It’s a totally unbelievable, unrealistic moment for the character. As I said, we have seen Kirk in love, and he isn’t this guy. Kirk absolutely knows that as captain of the Enterprise, he cannot afford such a distraction as Rayna.  His words in “The Naked Time” made it clear that the only woman that he has time for, as captain, is named Enterprise. Kirk may be lonely, but he acts here in a contrived way suitable only for, well, a Valentine's Day episode of Star Trek (see: the episode's original air date).

Now he’s begging Rayna to come back to the Enterprise? So he can give up command (his first, best destiny?)  

It’s just not believable in the slightest. Kirk never begged Edith to come back with him. (And had she tried, she might have lived, let's face it. She was functionally dead in that timeline. In the 23rd century, she could have had a life, if the Guardian permitted it.)

Worse, William Shatner “acts” Kirk’s desperation and histrionics in a way strangely similar to his performances in “The Enterprise Incident” (when he is pretending to be mad), and “Turnabout Intruder” (when Kirk has been replaced by someone who is, genuinely, mad). Because of this choice, the captain doesn’t seem like the captain we know at all, but rather someone we can’t recognize as the man of duty and command.  This fellow is unrealistic, impractical, and self-pitying (“You used me! I can’t love her…but I do love her.”)

The impressive coda, which I noted above, attempts to repair some of the damage wrought by the episode, by Kirk’s notation that “we put on a pretty poor show.” But it’s not enough.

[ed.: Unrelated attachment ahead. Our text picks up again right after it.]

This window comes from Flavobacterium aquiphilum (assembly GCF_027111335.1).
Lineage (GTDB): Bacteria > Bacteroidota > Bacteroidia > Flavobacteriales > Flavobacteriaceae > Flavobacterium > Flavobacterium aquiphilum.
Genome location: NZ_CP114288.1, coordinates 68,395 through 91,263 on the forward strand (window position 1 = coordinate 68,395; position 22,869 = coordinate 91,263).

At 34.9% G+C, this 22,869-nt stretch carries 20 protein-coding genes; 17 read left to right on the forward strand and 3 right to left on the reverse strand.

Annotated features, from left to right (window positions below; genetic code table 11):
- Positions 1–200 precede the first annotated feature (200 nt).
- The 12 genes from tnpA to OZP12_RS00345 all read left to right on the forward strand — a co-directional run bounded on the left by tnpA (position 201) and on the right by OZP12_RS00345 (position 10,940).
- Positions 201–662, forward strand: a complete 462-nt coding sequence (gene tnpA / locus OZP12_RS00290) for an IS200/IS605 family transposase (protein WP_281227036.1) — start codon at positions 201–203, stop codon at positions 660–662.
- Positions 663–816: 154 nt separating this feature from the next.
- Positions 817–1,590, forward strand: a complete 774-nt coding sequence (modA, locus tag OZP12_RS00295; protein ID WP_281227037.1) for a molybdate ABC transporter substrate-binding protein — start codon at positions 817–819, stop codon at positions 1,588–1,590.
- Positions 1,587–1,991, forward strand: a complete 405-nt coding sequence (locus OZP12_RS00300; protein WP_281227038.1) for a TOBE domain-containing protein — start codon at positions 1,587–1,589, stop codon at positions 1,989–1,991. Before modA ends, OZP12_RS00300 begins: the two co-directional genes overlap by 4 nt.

Scotty didn’t act like Scotty during his love affair in “The Lights of Zetar, and Kirk doesn’t really act like Kirk in “Requiem for Methuselah.”  

When Spock gets his turn at a love story in the third season, in “All Our Yesterdays,” at least there is a reason that he acts out of character (he is thrust to the distant past, and sympathetically acts like the Vulcans of that time period; as a barbarian).

This re-watch has proven to me that Star Trek in the third season is much stronger than many fans, writers, and historians have suggested. However, I will say that the preponderance of romantic stories (ostensibly to draw in female viewers) does not serve the series particularly well. I would pick “Requiem for Methuselah” as the worst of the bunch because the writing (and acting) is so out-of-character for Kirk. 

Other aspects of the episode are confusing too.

I understand why McCoy should oversee the refining of the Ryetalan on the planet, but certainly he isn’t needed to mine it? A team of crew-people should have beam down with the tools necessary. All they need to find the substance is a tricorder, right?  But then, when McCoy is actually needed, he doesn’t oversee the refining of the Ryetalan, and precious time is lost. 

Also, I must confess that I find the scene in which Flint shrinks the Enterprise to the size of an AMT model kit (!) and Kirk looks in through the view screen to see the crew frozen, hopelessly campy by today’s standards.  With a few notable exceptions, Star Trek generally avoids this type of silliness.

Lastly, what exactly is Flint's plan? To have Kirk awaken Rayna's emotions and then take over, in his stead?  This is an immortal man who must be well-acquainted with human nature. He should have taken an alternate strategy.  Flint should have let Kirk and Rayna have a fling, and then let Kirk leave the planet, as he would have, in short order. He could then comfort Rayna, and eventually present himself as alternative.